Pseudomembranous colitis: A surgical disease?

P. A. Lipsett, D. K. Samantaray, M. L. Tam, J. G. Bartlett, K. D. Lillemoc

Research output: Contribution to journalArticlepeer-review

108 Scopus citations


Background. Pseudomembranous colitis (PMC) is an increasingly common nosocomial infection caused by Clostridium difficile and its toxins. The disease is usually successfully treated with oral vancomycin. The toxic form of PMC, which requires surgical intervention, is uncommon and often carries a high mortality rate. The indications and recommended surgical procedure and the results of current surgical treatment remain unclear. Methods. All charts of adults undergoing surgical intervention for PMC during the last 6 years were retrospectively reviewed. During the last 6 years an estimated 37,000 C. difficile toxin assays have been performed with 3300 positive results. Results. Thirteen adults (0.39%) underwent surgical intervention for PMC. Surgical intervention was performed for systemic toxic effects in all patients, with physical signs of peritonitis in six patients and worsening computed tomographic scans with ongoing illness despite appropriate medical therapy in five. The overall mortality rate in the series was 38%; in those undergoing left hemicolectomy (n = 4) the mortality rate was 100% versus a mortality rate of 14% for those undergoing subtotal colectomy (n = 9). Conclusions. Despite the effectiveness of oral vancomycin therapy, surgical therapy is occasionally although rarely indicated for the treatment of toxic PMC. Surgical intervention should be considered when the patient has signs of organ failure, a worsening CT scan, or signs of peritonitis. At laparotomy the external appearance of the colon is often deceptively normal and should not influence the surgical procedure of choice, subtotal colectomy. These severely ill patients can be treated with an acceptable morbidity and mortality rate.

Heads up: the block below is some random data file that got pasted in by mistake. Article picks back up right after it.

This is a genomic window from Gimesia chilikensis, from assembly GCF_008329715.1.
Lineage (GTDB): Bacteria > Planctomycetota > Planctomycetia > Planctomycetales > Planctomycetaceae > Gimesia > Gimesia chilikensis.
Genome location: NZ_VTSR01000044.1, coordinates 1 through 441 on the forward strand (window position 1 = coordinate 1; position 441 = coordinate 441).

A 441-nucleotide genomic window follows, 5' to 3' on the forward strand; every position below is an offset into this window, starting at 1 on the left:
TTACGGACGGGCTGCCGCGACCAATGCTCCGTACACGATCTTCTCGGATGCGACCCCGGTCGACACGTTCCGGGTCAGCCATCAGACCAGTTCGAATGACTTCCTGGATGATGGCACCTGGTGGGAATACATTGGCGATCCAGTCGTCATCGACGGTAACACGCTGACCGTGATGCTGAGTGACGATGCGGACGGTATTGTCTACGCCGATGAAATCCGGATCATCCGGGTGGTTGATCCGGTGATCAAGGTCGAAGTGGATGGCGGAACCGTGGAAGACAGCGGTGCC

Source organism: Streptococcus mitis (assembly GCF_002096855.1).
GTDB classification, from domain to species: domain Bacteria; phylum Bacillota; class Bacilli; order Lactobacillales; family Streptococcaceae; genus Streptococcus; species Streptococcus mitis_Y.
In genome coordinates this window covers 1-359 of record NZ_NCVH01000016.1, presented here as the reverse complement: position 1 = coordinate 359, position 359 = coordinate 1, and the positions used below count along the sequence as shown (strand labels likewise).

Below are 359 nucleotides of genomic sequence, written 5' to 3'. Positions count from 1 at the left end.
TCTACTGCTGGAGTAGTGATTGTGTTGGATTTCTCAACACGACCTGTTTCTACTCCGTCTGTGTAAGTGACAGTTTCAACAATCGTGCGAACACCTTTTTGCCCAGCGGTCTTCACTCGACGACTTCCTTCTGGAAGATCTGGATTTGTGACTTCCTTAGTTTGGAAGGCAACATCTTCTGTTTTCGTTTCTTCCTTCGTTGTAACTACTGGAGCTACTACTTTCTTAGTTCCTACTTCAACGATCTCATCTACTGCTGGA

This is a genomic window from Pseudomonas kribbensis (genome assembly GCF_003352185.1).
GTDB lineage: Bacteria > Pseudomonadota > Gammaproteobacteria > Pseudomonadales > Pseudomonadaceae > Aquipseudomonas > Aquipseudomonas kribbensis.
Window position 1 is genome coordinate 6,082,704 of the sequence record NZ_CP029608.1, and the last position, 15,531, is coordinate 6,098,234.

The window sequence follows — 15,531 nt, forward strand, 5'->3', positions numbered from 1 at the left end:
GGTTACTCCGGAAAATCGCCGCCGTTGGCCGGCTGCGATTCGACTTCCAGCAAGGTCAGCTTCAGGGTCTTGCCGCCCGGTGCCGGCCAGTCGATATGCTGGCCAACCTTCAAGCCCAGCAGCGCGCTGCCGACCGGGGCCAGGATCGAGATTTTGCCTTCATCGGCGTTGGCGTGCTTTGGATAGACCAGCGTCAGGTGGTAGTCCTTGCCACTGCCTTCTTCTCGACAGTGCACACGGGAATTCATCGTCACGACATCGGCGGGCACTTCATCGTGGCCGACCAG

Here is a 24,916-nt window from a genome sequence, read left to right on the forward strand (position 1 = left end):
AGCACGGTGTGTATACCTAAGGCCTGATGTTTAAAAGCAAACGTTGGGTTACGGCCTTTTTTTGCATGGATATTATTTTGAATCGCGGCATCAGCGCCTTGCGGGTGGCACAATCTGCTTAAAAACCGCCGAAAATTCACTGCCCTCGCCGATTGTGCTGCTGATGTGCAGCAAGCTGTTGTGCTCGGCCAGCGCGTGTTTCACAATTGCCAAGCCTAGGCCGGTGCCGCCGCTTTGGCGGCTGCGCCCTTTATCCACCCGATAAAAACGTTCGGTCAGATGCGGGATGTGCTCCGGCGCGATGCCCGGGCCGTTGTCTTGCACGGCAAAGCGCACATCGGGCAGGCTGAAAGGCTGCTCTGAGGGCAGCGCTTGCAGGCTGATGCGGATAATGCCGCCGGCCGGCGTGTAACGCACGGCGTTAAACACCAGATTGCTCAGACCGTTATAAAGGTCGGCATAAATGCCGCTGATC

Original languageEnglish (US)
Pages (from-to)491-496
Number of pages6
Issue number3
StatePublished - Jan 1 1994

ASJC Scopus subject areas

  • Surgery


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